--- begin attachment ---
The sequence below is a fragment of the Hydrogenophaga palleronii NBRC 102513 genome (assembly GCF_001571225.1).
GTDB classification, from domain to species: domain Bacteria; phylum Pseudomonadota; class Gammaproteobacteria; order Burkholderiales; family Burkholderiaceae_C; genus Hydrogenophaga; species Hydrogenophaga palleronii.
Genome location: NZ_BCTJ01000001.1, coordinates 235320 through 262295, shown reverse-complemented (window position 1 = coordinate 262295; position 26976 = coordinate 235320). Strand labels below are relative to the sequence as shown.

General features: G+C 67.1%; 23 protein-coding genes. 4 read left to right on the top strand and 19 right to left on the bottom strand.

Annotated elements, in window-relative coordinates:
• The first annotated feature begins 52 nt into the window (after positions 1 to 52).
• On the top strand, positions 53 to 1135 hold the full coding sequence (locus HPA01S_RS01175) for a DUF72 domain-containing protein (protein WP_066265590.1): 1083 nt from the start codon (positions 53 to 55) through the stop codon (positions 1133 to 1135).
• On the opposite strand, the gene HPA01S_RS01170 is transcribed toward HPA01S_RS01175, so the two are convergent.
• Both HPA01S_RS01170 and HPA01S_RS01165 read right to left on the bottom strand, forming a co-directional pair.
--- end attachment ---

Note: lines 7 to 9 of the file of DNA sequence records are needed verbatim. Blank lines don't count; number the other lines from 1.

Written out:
• On the top strand, positions 53 to 1135 hold the full coding sequence (locus HPA01S_RS01175) for a DUF72 domain-containing protein (protein WP_066265590.1): 1083 nt from the start codon (positions 53 to 55) through the stop codon (positions 1133 to 1135).
• On the opposite strand, the gene HPA01S_RS01170 is transcribed toward HPA01S_RS01175, so the two are convergent.
• Both HPA01S_RS01170 and HPA01S_RS01165 read right to left on the bottom strand, forming a co-directional pair.